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DRAM Manufacturers Gradually Resume Production, Impact on Total Q2 DRAM Output Estimated to Be Less Than 1%, Says TrendForce

Following in the wake of an earthquake that struck on April 3rd, TrendForce undertook an in-depth analysis of its effects on the DRAM industry, uncovering a sector that has shown remarkable resilience and faced minimal interruptions. Despite some damage and the necessity for inspections or disposal of wafers among suppliers, the facilities’ strong earthquake preparedness of the facilities has kept the overall impact to a minimum.

Leading DRAM producers, including Micron, Nanya, PSMC, and Winbond had all returned to full operational status by April 8th. In particular, Micron’s progression to cutting-edge processes—specifically the 1alpha and 1beta nm technologies—is anticipated to significantly alter the landscape of DRAM bit production. In contrast, other Taiwanese DRAM manufacturers are still working with 38 and 25nm processes, contributing less to total output. TrendForce estimates that the earthquake’s effect on DRAM production for the second quarter will be limited to a manageable 1%.

Minimal impact from earthquake leads to limited benefit as increases to Q2 DRAM contract prices expected

Following the earthquake, TrendForce reported a widespread halt in quotations for both contract and spot DRAM markets. Since then, spot market quotations have largely resumed, but contract prices have not fully restarted. On the day of the earthquake, Micron and Samsung completely stopped issuing quotes for mobile DRAM, with no updates provided as of April 8th. On the other hand, SK hynix took a proactive approach by resuming quotations for smartphone customers on the day of the earthquake. SK hynix’s proposed price adjustments for Q2 mobile DRAM are notably more moderate compared to other suppliers, likely moderating pricing strategies across the industry. TrendForce anticipates a seasonal contract price increase for Q2 mobile DRAM of approximately 3–8%.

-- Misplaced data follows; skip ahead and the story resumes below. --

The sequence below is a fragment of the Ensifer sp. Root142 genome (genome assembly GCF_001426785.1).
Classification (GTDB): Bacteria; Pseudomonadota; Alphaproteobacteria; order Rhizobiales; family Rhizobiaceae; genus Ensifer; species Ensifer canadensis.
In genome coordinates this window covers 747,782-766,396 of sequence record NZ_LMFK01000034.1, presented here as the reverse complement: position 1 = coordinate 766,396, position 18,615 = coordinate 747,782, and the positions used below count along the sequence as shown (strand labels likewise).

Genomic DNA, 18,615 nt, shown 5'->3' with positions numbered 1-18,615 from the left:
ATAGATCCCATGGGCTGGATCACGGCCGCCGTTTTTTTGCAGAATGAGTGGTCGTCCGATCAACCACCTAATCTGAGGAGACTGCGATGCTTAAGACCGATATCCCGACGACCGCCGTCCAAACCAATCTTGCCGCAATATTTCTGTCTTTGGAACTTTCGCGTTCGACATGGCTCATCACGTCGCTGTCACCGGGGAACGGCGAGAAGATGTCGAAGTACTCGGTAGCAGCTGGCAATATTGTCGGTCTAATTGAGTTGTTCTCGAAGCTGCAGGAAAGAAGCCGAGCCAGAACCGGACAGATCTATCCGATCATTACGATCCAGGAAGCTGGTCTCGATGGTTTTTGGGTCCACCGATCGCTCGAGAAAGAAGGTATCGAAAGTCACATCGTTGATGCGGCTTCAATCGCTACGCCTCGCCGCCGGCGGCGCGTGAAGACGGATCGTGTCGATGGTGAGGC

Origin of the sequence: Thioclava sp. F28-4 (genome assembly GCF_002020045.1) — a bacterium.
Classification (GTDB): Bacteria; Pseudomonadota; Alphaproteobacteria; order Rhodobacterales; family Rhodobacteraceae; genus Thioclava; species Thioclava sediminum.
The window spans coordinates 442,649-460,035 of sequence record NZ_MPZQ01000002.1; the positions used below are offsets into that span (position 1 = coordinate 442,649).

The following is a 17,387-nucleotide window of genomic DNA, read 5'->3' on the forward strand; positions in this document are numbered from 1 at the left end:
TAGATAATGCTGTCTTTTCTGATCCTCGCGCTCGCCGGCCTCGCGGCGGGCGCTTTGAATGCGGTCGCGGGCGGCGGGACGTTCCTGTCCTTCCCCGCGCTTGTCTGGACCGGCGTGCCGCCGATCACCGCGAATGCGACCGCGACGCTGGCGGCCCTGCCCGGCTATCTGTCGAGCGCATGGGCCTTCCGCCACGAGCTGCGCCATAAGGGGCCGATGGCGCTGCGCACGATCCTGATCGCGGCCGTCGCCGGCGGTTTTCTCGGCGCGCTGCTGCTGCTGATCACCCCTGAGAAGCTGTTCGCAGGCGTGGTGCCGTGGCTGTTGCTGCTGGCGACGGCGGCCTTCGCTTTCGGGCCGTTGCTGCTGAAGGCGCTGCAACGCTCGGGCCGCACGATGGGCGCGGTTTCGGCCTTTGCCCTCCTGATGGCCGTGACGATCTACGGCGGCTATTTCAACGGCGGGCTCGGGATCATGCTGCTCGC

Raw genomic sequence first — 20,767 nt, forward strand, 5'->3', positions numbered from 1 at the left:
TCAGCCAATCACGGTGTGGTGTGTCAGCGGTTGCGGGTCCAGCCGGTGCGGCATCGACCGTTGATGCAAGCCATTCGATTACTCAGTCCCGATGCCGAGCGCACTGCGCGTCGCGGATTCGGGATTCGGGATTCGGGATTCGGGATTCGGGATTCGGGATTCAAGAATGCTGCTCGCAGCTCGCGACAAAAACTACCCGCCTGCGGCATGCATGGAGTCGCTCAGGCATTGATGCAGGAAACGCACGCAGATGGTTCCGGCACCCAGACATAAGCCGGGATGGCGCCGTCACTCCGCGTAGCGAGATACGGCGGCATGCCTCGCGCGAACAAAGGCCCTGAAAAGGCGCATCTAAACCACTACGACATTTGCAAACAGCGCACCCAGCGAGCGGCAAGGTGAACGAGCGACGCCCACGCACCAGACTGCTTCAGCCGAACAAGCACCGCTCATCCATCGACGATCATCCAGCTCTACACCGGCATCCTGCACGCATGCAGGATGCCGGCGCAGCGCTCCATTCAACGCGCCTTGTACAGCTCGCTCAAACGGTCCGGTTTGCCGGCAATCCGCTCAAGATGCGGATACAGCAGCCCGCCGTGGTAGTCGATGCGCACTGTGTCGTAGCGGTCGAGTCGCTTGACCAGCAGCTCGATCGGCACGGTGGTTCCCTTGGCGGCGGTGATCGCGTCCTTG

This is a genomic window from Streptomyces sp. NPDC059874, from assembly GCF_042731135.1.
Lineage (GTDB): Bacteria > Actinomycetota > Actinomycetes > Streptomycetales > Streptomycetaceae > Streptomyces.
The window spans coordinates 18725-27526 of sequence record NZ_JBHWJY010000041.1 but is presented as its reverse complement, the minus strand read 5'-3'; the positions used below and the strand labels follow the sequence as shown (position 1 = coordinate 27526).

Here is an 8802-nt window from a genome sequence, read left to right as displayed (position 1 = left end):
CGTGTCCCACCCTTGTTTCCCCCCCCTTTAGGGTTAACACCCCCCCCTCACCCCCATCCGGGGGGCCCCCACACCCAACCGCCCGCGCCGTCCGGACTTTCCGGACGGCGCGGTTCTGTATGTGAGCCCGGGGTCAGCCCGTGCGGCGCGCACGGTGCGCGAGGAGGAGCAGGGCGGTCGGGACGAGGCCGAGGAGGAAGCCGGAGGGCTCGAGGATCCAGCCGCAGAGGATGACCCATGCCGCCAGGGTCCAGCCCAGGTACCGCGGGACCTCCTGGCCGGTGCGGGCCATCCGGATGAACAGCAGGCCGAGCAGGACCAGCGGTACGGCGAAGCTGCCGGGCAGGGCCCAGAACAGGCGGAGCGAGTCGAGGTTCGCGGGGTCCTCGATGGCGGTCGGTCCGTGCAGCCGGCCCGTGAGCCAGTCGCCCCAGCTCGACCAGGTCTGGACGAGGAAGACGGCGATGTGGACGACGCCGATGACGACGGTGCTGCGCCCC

For server DRAM, the earthquake primarily affected Micron’s advanced manufacturing processes. Consequently, TrendForce suggests that the final sale prices for Micron’s server DRAM could rise, though the exact direction of future prices awaits further observation. On the HBM front, the majority of Micron’s production of HBM 1beta and TSV is based in Hiroshima, Japan. This location was not impacted by the earthquake, leading to stable supply levels and unchanged prices.

The spot market has seen some module makers, such as Kingston and ADATA, recommence quoting without adjusting prices upwards, underscoring the earthquake’s limited capacity to propel price increases. Given the scarcity of DDR3 inventory, there remains some upward pricing potential, whereas the abundant inventory levels for DDR4 and DDR5, paired with tepid demand, suggest that the slight price elevations caused by the earthquake are expected to normalize swiftly.

For more information on reports and market data from TrendForce’s Department of Semiconductor Research, please click here, or email the Sales Department at

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